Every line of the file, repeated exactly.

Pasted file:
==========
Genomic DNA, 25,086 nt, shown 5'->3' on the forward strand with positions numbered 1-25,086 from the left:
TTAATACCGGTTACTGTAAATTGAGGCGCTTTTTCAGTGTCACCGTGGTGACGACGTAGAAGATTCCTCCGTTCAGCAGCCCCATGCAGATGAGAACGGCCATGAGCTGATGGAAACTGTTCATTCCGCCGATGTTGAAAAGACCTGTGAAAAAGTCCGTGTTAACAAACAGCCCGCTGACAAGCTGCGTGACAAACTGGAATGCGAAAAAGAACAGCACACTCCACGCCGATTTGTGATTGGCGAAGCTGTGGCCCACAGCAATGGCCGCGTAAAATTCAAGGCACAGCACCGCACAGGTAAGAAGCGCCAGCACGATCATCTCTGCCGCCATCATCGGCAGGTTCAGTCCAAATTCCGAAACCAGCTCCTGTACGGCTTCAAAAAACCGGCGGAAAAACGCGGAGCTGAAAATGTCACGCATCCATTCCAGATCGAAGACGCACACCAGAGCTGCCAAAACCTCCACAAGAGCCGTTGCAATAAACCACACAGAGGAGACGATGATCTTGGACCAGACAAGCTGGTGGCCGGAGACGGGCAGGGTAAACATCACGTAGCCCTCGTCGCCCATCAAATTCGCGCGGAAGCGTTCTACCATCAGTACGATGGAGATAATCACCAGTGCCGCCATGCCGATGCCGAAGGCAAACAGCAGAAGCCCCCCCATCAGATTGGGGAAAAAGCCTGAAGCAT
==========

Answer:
Genomic DNA, 25,086 nt, shown 5'->3' on the forward strand with positions numbered 1-25,086 from the left:
TTAATACCGGTTACTGTAAATTGAGGCGCTTTTTCAGTGTCACCGTGGTGACGACGTAGAAGATTCCTCCGTTCAGCAGCCCCATGCAGATGAGAACGGCCATGAGCTGATGGAAACTGTTCATTCCGCCGATGTTGAAAAGACCTGTGAAAAAGTCCGTGTTAACAAACAGCCCGCTGACAAGCTGCGTGACAAACTGGAATGCGAAAAAGAACAGCACACTCCACGCCGATTTGTGATTGGCGAAGCTGTGGCCCACAGCAATGGCCGCGTAAAATTCAAGGCACAGCACCGCACAGGTAAGAAGCGCCAGCACGATCATCTCTGCCGCCATCATCGGCAGGTTCAGTCCAAATTCCGAAACCAGCTCCTGTACGGCTTCAAAAAACCGGCGGAAAAACGCGGAGCTGAAAATGTCACGCATCCATTCCAGATCGAAGACGCACACCAGAGCTGCCAAAACCTCCACAAGAGCCGTTGCAATAAACCACACAGAGGAGACGATGATCTTGGACCAGACAAGCTGGTGGCCGGAGACGGGCAGGGTAAACATCACGTAGCCCTCGTCGCCCATCAAATTCGCGCGGAAGCGTTCTACCATCAGTACGATGGAGATAATCACCAGTGCCGCCATGCCGATGCCGAAGGCAAACAGCAGAAGCCCCCCCATCAGATTGGGGAAAAAGCCTGAAGCAT